Tuesday, 19 April 2011

FULL MOON IN APRIL


“The moon is a friend for the lonesome to talk to.” - Carl Sandburg

The full moon on Monday ushered in the Easter holidays and Spring in the Northern Hemisphere. Easter is a movable feast that is calculated within various seasonal lunar calendar constraints. Easter was an old Spring fertility festival (Eostra was the name of the Celtic Spring goddess).  It is celebrated on the first Sunday after the first full moon following the Spring Equinox on the 21st of March.  The dates of all other moveable feasts are calculated in connection with the date set for Easter in that year.  If there is no full moon between the Spring equinox calculated according to the Gregorian calendar and the Spring Equinox according to the Julian calendar, then Catholic and Orthodox Easter occur at the same time (Catholic Easter being calculated according to the Gregorian calendar and Orthodox Easter being calculated according to the Julian calendar).

Full moons were very significant in the past when lunar calendars were widespread. Each full moon of the year had its special name, according to what it signified. In medieval times the full moons were named thus:
  • January: Wolf Moon
  • February: Storm (or Ice) Moon
  • March: Chaste Moon
  • April: Seed (or Egg) Moon
  • May: Hare Moon
  • June: Dyan (or Diana) Moon
  • July: Mead (or Rose) Moon
  • August: Corn Moon
  • September: Barley Moon
  • October: Blood (or Harvest) Moon
  • November: Snow Moon
  • December: Oak Moon

I was in the garden in the coldness of evening on Monday, and caught the moon as it was rising. Bats were flying around the treetops and the full moon, bright and silvery peeked through the clouds. It was a magnificent sight and I could understand how it has inspired poets, delighted lovers, kept insomniacs awake and maddened lunatics through the ages. As the nearest heavenly body to earth, the moon exerts an all-powerful influence and is an endless source of inspiration, mythology and folklore to cultures all around the world.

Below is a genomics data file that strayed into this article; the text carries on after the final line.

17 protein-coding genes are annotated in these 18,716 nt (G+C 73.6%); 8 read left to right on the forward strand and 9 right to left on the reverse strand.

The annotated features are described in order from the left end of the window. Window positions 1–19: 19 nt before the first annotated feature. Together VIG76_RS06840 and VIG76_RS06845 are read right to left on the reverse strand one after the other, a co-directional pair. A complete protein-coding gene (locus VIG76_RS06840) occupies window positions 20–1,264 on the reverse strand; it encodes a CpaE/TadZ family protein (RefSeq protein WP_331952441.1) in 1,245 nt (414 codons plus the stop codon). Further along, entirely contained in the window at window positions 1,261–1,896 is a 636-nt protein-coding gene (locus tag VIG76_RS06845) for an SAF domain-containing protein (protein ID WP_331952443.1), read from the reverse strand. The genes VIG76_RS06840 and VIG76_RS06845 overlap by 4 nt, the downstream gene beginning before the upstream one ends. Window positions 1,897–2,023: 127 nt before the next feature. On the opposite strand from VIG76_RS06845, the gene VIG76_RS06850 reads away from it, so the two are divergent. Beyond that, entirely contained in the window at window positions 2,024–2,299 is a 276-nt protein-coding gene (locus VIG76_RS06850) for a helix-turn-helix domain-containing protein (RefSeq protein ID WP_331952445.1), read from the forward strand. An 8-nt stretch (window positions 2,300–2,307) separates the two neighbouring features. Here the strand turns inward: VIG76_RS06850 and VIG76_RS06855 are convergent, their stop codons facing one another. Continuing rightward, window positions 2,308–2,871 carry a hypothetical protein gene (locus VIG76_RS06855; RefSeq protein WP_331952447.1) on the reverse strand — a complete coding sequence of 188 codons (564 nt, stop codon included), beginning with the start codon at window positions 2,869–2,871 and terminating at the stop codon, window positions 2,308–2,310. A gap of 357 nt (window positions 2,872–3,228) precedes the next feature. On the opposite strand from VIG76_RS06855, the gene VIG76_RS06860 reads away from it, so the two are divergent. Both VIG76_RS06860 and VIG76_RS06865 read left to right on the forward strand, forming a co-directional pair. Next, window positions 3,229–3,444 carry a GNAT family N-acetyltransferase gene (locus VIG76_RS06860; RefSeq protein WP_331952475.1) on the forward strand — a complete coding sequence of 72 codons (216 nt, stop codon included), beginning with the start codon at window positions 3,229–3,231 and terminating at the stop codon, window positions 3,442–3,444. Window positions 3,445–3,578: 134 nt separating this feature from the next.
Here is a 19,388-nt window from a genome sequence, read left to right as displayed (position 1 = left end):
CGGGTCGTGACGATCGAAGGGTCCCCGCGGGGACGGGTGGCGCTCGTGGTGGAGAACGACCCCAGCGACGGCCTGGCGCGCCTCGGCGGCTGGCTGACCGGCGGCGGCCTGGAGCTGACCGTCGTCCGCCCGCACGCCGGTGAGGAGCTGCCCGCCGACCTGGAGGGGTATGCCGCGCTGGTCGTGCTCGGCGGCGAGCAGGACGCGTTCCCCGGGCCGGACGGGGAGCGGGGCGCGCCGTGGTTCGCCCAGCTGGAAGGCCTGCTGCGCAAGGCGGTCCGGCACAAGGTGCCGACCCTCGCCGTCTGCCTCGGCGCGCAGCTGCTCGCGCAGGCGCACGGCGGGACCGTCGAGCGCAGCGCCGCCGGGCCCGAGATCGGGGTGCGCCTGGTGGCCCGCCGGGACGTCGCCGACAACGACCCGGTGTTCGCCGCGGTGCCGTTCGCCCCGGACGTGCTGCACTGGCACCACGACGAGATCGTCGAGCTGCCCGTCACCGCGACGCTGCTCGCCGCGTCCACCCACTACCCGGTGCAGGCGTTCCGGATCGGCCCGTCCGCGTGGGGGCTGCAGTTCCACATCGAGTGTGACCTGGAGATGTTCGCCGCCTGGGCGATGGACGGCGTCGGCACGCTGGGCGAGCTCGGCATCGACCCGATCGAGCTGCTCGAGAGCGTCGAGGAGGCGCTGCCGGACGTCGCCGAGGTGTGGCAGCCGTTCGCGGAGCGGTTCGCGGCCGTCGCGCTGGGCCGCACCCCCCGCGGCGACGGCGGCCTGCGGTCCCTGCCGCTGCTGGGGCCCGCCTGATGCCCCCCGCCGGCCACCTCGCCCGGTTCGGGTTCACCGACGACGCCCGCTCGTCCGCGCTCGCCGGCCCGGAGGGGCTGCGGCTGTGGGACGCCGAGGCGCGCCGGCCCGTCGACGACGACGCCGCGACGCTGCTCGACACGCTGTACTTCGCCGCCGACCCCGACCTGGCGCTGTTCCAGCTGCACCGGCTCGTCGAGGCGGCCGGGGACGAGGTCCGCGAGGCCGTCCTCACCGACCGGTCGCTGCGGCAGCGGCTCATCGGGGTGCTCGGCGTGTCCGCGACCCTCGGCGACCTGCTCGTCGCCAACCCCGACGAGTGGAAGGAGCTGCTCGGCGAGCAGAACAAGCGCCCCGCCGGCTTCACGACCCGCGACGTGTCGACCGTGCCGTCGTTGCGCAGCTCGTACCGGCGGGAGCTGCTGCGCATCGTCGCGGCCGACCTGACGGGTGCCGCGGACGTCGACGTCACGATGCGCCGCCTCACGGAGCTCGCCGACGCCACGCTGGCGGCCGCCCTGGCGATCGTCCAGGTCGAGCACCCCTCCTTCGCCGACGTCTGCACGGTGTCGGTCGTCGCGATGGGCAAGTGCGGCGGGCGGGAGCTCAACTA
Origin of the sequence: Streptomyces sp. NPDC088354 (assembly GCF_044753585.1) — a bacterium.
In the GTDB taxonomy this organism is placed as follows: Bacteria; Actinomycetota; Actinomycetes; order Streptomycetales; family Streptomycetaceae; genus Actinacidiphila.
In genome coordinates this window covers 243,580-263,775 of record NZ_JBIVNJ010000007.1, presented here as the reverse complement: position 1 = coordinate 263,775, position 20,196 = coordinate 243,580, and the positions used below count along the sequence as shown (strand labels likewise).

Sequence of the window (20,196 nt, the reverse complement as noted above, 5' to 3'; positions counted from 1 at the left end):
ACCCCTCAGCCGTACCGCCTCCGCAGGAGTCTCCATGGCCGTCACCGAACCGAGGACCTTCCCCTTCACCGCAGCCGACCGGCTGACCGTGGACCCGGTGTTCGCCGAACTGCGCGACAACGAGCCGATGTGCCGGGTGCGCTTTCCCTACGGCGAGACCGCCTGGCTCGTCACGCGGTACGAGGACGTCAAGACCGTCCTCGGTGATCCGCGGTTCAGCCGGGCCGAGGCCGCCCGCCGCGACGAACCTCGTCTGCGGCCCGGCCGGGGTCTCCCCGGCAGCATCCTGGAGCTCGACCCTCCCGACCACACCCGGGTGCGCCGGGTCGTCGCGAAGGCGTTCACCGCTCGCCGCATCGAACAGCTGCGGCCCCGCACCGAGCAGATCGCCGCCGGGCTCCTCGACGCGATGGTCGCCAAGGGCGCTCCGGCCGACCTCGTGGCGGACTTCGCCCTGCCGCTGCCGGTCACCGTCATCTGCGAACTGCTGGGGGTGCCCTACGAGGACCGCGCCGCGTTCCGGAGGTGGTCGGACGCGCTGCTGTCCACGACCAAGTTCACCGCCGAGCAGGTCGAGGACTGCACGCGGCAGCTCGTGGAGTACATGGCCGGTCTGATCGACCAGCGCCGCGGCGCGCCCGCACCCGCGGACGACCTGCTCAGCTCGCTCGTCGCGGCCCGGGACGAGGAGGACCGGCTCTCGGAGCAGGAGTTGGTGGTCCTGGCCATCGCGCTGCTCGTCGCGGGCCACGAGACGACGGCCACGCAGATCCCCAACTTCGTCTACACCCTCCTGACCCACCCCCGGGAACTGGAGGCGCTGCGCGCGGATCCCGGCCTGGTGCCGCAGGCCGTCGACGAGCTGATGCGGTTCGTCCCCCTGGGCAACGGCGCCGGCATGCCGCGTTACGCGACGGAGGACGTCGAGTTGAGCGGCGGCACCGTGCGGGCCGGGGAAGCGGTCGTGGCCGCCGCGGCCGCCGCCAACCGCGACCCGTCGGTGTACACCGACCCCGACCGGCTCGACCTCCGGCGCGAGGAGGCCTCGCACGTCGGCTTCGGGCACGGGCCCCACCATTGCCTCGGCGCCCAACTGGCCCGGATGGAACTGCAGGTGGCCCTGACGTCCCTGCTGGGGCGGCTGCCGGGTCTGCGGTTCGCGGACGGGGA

Here is my full moon poem for Poetry Wednesday:

The Moon Tonight

The full moon bites tonight
With red fangs and ice-cold breath
That freezes to the marrow.
Which death would you prefer:
Exsanguination or a gelid sleep
That merges with death slowly?

The full moon mocks me tonight
Through shuttered windows
Sending thin, silver pins of light.
Moonlight still pierces the heart,
Even if shades are drawn;
And death lies still, waiting in the dark.

The full moon cackles tonight
Like an old crone, a witch,
Who weaves evil spells with moonbeams.
The ancient magic catches hearts
With a silvery net, this April night
As Egg Moon waxes full.

The full moon weeps tonight
As it reflects my face gazing at it,
Finally mirroring my heart of hearts.
An old story, a lost love, sadness –
All washed with moonshine tears
And are cleansed, at last redeemed.

5 comments:

  1. Hello:
    The quotation with which you open this post has reminded us of Carl Sandburg's work which, shamefully, we have not read for too many years.

    Your final paragraph, and your poem, are both beautifully written and convey a very great sense of time and place. We have much enjoyed this mix of poetry and prose.

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  2. What a marvellous poem! It really conveys the mystery of night and the duplicity of moonlight. I liked also all the accompanying moon talk...

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  3. Lovely - and it is a beautiful egg moon tonight, indeed

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  4. Another gorgeous poem that touched me, especially tonight, Nicholas. Thanks for posting.

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